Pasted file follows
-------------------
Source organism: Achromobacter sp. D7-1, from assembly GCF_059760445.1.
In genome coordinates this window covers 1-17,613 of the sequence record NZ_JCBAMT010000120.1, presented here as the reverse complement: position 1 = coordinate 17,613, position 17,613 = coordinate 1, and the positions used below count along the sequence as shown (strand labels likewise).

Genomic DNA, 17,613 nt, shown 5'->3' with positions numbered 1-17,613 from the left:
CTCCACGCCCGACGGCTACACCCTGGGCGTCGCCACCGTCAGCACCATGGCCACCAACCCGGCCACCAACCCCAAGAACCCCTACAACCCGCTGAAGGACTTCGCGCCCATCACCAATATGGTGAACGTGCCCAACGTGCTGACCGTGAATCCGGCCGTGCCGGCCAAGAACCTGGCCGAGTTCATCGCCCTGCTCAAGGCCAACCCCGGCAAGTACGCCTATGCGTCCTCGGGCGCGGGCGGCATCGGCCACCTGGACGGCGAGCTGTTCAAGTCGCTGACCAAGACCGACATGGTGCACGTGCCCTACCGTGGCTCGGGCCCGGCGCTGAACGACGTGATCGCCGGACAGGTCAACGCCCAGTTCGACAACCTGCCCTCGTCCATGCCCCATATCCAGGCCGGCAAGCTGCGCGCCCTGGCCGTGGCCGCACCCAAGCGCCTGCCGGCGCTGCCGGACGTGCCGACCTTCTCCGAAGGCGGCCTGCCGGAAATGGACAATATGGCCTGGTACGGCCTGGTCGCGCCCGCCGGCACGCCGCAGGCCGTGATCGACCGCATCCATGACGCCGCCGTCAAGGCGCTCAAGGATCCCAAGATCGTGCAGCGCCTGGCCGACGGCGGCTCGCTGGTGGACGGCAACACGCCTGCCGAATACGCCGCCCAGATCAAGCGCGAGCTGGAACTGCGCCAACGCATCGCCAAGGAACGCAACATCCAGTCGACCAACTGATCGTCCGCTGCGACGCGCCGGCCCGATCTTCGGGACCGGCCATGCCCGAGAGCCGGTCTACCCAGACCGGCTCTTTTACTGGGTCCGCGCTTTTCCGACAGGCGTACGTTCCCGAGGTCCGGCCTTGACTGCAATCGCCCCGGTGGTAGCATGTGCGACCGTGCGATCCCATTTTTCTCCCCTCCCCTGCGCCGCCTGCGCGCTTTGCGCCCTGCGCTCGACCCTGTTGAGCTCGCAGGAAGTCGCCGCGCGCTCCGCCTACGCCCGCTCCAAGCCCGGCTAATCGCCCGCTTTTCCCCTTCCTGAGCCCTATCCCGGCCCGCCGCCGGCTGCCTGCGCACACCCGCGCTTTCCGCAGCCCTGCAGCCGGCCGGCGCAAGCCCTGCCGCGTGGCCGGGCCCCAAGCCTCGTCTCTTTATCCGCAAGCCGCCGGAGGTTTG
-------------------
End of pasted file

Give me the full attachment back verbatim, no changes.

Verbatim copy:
Source organism: Achromobacter sp. D7-1, from assembly GCF_059760445.1.
In genome coordinates this window covers 1-17,613 of the sequence record NZ_JCBAMT010000120.1, presented here as the reverse complement: position 1 = coordinate 17,613, position 17,613 = coordinate 1, and the positions used below count along the sequence as shown (strand labels likewise).

Genomic DNA, 17,613 nt, shown 5'->3' with positions numbered 1-17,613 from the left:
CTCCACGCCCGACGGCTACACCCTGGGCGTCGCCACCGTCAGCACCATGGCCACCAACCCGGCCACCAACCCCAAGAACCCCTACAACCCGCTGAAGGACTTCGCGCCCATCACCAATATGGTGAACGTGCCCAACGTGCTGACCGTGAATCCGGCCGTGCCGGCCAAGAACCTGGCCGAGTTCATCGCCCTGCTCAAGGCCAACCCCGGCAAGTACGCCTATGCGTCCTCGGGCGCGGGCGGCATCGGCCACCTGGACGGCGAGCTGTTCAAGTCGCTGACCAAGACCGACATGGTGCACGTGCCCTACCGTGGCTCGGGCCCGGCGCTGAACGACGTGATCGCCGGACAGGTCAACGCCCAGTTCGACAACCTGCCCTCGTCCATGCCCCATATCCAGGCCGGCAAGCTGCGCGCCCTGGCCGTGGCCGCACCCAAGCGCCTGCCGGCGCTGCCGGACGTGCCGACCTTCTCCGAAGGCGGCCTGCCGGAAATGGACAATATGGCCTGGTACGGCCTGGTCGCGCCCGCCGGCACGCCGCAGGCCGTGATCGACCGCATCCATGACGCCGCCGTCAAGGCGCTCAAGGATCCCAAGATCGTGCAGCGCCTGGCCGACGGCGGCTCGCTGGTGGACGGCAACACGCCTGCCGAATACGCCGCCCAGATCAAGCGCGAGCTGGAACTGCGCCAACGCATCGCCAAGGAACGCAACATCCAGTCGACCAACTGATCGTCCGCTGCGACGCGCCGGCCCGATCTTCGGGACCGGCCATGCCCGAGAGCCGGTCTACCCAGACCGGCTCTTTTACTGGGTCCGCGCTTTTCCGACAGGCGTACGTTCCCGAGGTCCGGCCTTGACTGCAATCGCCCCGGTGGTAGCATGTGCGACCGTGCGATCCCATTTTTCTCCCCTCCCCTGCGCCGCCTGCGCGCTTTGCGCCCTGCGCTCGACCCTGTTGAGCTCGCAGGAAGTCGCCGCGCGCTCCGCCTACGCCCGCTCCAAGCCCGGCTAATCGCCCGCTTTTCCCCTTCCTGAGCCCTATCCCGGCCCGCCGCCGGCTGCCTGCGCACACCCGCGCTTTCCGCAGCCCTGCAGCCGGCCGGCGCAAGCCCTGCCGCGTGGCCGGGCCCCAAGCCTCGTCTCTTTATCCGCAAGCCGCCGGAGGTTTG